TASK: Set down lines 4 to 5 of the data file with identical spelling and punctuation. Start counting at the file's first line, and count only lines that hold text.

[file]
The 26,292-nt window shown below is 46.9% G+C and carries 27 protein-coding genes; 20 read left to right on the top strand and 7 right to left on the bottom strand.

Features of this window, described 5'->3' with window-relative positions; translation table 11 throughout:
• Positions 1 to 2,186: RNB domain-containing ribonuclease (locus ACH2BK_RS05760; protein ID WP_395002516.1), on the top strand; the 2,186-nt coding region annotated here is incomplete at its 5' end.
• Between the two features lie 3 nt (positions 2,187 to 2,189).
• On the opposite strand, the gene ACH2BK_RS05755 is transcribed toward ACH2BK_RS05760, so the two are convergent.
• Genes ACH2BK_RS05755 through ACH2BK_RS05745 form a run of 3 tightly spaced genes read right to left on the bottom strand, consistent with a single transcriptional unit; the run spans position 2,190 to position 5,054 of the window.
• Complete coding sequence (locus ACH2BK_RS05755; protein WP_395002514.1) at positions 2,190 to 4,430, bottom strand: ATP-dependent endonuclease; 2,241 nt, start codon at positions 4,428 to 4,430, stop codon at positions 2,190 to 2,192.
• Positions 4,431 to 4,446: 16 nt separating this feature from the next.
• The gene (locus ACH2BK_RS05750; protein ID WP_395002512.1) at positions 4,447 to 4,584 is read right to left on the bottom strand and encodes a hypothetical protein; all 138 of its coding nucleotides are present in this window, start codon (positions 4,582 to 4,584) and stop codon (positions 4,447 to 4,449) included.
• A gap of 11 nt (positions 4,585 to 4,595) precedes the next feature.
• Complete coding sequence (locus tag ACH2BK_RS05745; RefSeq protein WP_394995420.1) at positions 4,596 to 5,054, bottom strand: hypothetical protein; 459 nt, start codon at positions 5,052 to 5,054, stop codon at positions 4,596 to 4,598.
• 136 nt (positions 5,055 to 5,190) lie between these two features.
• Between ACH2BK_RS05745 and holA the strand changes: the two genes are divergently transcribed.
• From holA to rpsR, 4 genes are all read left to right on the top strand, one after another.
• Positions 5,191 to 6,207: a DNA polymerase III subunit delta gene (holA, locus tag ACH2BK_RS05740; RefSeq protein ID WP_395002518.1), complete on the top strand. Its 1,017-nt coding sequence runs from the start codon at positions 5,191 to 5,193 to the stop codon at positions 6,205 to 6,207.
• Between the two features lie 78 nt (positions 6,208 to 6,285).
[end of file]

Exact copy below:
• Between the two features lie 3 nt (positions 2,187 to 2,189).
• On the opposite strand, the gene ACH2BK_RS05755 is transcribed toward ACH2BK_RS05760, so the two are convergent.